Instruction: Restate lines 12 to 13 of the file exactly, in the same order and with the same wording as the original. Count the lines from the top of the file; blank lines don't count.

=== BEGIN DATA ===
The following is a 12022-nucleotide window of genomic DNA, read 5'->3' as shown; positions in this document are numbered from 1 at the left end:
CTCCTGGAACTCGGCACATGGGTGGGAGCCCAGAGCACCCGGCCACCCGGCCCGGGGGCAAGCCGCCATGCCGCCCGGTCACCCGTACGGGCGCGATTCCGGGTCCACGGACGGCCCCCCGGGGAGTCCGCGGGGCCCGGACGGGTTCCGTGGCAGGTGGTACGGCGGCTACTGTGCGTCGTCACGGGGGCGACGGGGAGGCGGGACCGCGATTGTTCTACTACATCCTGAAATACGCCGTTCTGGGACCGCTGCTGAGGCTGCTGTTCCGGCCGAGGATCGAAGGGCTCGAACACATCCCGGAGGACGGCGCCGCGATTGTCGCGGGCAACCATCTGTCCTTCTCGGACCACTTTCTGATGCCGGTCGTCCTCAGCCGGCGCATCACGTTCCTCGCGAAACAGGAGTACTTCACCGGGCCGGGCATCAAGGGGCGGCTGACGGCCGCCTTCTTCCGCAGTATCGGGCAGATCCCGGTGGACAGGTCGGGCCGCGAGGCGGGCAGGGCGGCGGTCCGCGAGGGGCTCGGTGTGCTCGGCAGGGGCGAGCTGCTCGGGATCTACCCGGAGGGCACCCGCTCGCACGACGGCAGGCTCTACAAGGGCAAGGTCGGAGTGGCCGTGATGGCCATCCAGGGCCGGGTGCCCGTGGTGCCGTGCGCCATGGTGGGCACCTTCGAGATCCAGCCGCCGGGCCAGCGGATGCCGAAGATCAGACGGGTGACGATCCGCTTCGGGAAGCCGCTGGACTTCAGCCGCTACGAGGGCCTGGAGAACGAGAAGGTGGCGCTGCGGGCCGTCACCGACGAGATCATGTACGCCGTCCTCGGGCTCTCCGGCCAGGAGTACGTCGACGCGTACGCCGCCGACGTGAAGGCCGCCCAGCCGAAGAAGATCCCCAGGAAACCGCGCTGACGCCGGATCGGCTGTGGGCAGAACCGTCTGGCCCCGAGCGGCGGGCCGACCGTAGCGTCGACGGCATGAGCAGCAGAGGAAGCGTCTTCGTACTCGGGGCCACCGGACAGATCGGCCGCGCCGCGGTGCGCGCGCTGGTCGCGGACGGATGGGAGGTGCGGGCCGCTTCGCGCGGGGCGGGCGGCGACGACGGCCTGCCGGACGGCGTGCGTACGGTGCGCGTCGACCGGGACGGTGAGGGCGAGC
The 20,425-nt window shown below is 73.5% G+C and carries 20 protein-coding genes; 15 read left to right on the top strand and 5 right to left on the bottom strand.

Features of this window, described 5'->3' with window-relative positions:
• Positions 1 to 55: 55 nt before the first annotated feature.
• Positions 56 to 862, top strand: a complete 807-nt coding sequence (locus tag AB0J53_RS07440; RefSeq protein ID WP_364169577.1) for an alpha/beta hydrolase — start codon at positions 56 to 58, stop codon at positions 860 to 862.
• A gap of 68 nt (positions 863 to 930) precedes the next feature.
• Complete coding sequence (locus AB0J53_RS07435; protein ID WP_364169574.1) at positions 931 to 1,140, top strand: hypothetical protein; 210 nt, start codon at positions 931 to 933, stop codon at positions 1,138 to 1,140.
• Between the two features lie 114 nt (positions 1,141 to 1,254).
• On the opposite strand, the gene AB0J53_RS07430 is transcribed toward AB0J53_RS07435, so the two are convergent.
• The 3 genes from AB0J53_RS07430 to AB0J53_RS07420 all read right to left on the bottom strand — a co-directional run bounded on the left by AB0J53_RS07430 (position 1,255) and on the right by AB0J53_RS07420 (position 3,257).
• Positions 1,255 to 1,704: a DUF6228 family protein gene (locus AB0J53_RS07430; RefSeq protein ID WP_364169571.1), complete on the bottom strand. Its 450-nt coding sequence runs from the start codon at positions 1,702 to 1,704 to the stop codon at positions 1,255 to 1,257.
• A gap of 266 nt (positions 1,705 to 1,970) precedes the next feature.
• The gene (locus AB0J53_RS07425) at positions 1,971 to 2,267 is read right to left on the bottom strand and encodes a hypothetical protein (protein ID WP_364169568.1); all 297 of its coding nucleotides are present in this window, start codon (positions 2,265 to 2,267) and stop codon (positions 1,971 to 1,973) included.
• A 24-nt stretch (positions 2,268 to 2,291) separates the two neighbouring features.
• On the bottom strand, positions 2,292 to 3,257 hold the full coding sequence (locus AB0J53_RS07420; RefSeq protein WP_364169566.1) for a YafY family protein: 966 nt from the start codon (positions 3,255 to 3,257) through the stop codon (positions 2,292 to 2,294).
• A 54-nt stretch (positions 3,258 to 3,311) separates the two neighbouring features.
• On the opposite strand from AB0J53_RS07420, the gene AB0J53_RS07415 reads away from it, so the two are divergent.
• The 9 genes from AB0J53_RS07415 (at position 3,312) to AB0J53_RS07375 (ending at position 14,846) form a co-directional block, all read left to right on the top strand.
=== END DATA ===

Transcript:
• Positions 1,255 to 1,704: a DUF6228 family protein gene (locus AB0J53_RS07430; RefSeq protein ID WP_364169571.1), complete on the bottom strand. Its 450-nt coding sequence runs from the start codon at positions 1,702 to 1,704 to the stop codon at positions 1,255 to 1,257.
• A gap of 266 nt (positions 1,705 to 1,970) precedes the next feature.